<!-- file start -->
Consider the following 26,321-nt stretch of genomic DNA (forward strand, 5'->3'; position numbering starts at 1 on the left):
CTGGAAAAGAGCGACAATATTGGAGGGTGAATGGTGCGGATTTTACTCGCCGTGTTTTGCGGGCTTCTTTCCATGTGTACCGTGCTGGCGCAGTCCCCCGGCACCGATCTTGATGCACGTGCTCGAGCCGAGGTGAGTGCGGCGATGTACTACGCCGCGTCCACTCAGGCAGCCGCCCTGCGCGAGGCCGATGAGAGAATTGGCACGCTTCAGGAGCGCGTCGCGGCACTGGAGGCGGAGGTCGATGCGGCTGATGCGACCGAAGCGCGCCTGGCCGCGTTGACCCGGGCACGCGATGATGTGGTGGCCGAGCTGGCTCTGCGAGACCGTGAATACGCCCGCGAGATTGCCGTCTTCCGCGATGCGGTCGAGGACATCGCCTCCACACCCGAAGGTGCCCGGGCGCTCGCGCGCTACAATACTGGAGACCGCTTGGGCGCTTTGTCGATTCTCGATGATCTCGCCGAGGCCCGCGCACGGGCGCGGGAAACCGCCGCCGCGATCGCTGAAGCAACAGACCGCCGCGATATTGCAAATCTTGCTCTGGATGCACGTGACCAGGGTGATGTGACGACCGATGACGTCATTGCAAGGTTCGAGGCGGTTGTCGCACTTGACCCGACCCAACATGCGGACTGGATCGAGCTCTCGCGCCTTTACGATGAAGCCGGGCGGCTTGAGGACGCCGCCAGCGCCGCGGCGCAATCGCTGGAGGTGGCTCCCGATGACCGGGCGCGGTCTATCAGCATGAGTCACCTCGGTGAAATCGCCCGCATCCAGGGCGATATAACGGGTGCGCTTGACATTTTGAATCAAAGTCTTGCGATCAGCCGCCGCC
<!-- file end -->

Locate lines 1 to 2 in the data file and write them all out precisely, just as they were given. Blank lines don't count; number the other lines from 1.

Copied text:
Consider the following 26,321-nt stretch of genomic DNA (forward strand, 5'->3'; position numbering starts at 1 on the left):
CTGGAAAAGAGCGACAATATTGGAGGGTGAATGGTGCGGATTTTACTCGCCGTGTTTTGCGGGCTTCTTTCCATGTGTACCGTGCTGGCGCAGTCCCCCGGCACCGATCTTGATGCACGTGCTCGAGCCGAGGTGAGTGCGGCGATGTACTACGCCGCGTCCACTCAGGCAGCCGCCCTGCGCGAGGCCGATGAGAGAATTGGCACGCTTCAGGAGCGCGTCGCGGCACTGGAGGCGGAGGTCGATGCGGCTGATGCGACCGAAGCGCGCCTGGCCGCGTTGACCCGGGCACGCGATGATGTGGTGGCCGAGCTGGCTCTGCGAGACCGTGAATACGCCCGCGAGATTGCCGTCTTCCGCGATGCGGTCGAGGACATCGCCTCCACACCCGAAGGTGCCCGGGCGCTCGCGCGCTACAATACTGGAGACCGCTTGGGCGCTTTGTCGATTCTCGATGATCTCGCCGAGGCCCGCGCACGGGCGCGGGAAACCGCCGCCGCGATCGCTGAAGCAACAGACCGCCGCGATATTGCAAATCTTGCTCTGGATGCACGTGACCAGGGTGATGTGACGACCGATGACGTCATTGCAAGGTTCGAGGCGGTTGTCGCACTTGACCCGACCCAACATGCGGACTGGATCGAGCTCTCGCGCCTTTACGATGAAGCCGGGCGGCTTGAGGACGCCGCCAGCGCCGCGGCGCAATCGCTGGAGGTGGCTCCCGATGACCGGGCGCGGTCTATCAGCATGAGTCACCTCGGTGAAATCGCCCGCATCCAGGGCGATATAACGGGTGCGCTTGACATTTTGAATCAAAGTCTTGCGATCAGCCGCCGCC